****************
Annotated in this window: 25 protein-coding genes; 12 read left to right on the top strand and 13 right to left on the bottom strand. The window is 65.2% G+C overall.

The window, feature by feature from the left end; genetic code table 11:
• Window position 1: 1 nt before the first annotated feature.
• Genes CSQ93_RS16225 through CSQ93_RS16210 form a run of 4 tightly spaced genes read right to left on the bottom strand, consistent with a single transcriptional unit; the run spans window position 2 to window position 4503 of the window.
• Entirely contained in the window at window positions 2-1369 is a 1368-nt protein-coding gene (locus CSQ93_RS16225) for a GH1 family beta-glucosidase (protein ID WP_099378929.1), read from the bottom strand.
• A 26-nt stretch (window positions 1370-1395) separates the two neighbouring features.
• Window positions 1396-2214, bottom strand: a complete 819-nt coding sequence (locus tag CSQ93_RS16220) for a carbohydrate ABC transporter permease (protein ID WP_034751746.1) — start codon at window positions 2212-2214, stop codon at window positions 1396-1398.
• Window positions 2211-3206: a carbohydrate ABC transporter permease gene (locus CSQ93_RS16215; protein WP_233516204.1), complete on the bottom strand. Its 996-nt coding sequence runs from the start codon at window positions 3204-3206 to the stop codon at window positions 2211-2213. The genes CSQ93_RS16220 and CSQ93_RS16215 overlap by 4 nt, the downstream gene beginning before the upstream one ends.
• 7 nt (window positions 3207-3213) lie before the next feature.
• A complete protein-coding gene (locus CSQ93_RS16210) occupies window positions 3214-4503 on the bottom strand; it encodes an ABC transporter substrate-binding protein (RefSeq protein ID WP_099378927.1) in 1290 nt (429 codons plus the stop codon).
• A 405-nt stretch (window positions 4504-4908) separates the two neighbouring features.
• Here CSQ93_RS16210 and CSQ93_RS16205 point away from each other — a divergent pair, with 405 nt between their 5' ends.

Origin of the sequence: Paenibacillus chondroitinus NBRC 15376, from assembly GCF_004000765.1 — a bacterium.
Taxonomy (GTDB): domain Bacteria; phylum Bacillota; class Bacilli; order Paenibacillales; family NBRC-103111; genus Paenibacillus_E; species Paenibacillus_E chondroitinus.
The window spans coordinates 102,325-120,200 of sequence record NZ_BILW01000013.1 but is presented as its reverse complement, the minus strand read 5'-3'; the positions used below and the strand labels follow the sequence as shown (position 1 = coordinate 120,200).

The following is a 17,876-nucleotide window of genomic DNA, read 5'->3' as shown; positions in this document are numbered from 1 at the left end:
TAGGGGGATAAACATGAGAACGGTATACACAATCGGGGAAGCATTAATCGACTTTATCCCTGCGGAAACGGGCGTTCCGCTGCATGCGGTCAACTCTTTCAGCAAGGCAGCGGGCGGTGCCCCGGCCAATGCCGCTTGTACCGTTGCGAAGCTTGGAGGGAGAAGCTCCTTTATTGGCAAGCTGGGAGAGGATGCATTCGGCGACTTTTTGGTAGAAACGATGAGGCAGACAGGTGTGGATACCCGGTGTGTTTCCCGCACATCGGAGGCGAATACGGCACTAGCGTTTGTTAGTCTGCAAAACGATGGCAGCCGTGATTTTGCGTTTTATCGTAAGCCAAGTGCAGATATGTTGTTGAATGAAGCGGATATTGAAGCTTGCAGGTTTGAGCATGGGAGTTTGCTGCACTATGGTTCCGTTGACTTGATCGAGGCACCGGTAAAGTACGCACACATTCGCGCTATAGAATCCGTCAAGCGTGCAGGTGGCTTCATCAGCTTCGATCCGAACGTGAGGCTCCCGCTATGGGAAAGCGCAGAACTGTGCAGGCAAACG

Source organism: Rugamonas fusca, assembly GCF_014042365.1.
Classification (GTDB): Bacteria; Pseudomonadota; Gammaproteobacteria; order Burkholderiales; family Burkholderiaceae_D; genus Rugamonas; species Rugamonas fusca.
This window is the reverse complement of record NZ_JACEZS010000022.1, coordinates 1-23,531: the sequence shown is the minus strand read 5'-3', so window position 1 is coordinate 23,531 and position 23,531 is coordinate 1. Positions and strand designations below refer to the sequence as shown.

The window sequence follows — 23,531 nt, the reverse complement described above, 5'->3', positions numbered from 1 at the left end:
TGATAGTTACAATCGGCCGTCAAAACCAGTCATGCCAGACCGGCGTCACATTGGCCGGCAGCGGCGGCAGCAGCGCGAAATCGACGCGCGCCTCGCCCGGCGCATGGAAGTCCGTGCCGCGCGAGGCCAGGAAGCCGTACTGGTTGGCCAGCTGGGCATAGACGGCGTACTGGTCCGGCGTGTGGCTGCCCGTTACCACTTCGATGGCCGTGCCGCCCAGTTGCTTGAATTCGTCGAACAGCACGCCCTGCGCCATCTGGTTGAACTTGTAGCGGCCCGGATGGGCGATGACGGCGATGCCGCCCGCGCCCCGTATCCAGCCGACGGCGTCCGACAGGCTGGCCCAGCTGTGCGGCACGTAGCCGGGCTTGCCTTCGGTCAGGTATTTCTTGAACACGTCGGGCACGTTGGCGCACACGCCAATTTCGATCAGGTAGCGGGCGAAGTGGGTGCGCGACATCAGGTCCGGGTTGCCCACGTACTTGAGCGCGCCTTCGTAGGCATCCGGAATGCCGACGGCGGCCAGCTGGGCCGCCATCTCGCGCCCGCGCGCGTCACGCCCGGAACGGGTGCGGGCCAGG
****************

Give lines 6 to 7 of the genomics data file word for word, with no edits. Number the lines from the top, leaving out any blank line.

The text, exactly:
• A 26-nt stretch (window positions 1370-1395) separates the two neighbouring features.
• Window positions 1396-2214, bottom strand: a complete 819-nt coding sequence (locus tag CSQ93_RS16220) for a carbohydrate ABC transporter permease (protein ID WP_034751746.1) — start codon at window positions 2212-2214, stop codon at window positions 1396-1398.